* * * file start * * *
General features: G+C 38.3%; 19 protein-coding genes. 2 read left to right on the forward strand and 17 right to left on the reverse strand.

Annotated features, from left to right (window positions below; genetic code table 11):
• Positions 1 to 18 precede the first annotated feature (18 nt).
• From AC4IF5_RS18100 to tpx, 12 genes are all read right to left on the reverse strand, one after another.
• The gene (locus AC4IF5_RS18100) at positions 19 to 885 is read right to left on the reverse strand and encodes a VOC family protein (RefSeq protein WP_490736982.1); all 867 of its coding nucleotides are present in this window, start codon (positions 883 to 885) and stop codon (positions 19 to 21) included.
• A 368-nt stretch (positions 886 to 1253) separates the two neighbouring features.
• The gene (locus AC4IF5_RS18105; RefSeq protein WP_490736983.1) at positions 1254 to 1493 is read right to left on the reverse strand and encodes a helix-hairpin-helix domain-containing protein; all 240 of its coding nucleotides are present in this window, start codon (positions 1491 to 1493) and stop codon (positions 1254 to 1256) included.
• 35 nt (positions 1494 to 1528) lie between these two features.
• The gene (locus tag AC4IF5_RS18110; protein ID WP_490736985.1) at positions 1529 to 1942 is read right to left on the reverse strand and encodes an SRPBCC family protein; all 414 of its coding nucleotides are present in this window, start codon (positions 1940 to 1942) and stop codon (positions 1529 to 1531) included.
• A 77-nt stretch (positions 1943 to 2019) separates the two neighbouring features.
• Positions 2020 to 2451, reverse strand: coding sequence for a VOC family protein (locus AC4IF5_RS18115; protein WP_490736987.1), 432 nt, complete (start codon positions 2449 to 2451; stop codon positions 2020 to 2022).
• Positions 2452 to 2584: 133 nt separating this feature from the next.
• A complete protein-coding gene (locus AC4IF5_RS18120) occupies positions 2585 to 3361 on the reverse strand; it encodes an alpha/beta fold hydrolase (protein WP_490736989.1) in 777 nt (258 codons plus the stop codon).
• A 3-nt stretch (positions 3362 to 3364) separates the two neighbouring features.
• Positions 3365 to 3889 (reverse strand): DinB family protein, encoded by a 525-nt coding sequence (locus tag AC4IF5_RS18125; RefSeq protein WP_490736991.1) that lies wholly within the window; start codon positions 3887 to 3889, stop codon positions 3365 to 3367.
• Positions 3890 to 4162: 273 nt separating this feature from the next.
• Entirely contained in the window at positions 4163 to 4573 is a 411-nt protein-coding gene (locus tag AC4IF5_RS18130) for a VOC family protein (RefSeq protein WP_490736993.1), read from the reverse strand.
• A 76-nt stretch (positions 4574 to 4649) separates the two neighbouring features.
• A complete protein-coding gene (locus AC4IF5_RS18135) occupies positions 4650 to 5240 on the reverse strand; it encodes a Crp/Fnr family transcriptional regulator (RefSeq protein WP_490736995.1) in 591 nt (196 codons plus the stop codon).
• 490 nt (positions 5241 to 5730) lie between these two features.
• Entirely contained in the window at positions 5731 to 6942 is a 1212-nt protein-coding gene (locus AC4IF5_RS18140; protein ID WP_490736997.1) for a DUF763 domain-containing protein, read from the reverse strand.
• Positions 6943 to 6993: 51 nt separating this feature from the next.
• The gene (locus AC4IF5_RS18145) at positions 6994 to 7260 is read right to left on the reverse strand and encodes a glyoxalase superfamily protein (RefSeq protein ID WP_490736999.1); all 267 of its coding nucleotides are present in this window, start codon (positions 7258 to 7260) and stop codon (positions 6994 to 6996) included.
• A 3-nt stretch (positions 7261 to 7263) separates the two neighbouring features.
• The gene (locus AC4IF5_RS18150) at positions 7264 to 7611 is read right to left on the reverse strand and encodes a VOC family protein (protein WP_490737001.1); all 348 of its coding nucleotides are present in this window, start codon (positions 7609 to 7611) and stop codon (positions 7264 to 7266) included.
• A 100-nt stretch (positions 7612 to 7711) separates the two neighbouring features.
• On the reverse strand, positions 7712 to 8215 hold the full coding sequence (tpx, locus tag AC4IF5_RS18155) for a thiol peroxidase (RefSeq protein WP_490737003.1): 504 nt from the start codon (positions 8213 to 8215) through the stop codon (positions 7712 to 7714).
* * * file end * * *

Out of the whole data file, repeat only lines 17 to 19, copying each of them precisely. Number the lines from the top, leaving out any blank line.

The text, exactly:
• Entirely contained in the window at positions 4163 to 4573 is a 411-nt protein-coding gene (locus tag AC4IF5_RS18130) for a VOC family protein (RefSeq protein WP_490736993.1), read from the reverse strand.
• A 76-nt stretch (positions 4574 to 4649) separates the two neighbouring features.
• A complete protein-coding gene (locus AC4IF5_RS18135) occupies positions 4650 to 5240 on the reverse strand; it encodes a Crp/Fnr family transcriptional regulator (RefSeq protein WP_490736995.1) in 591 nt (196 codons plus the stop codon).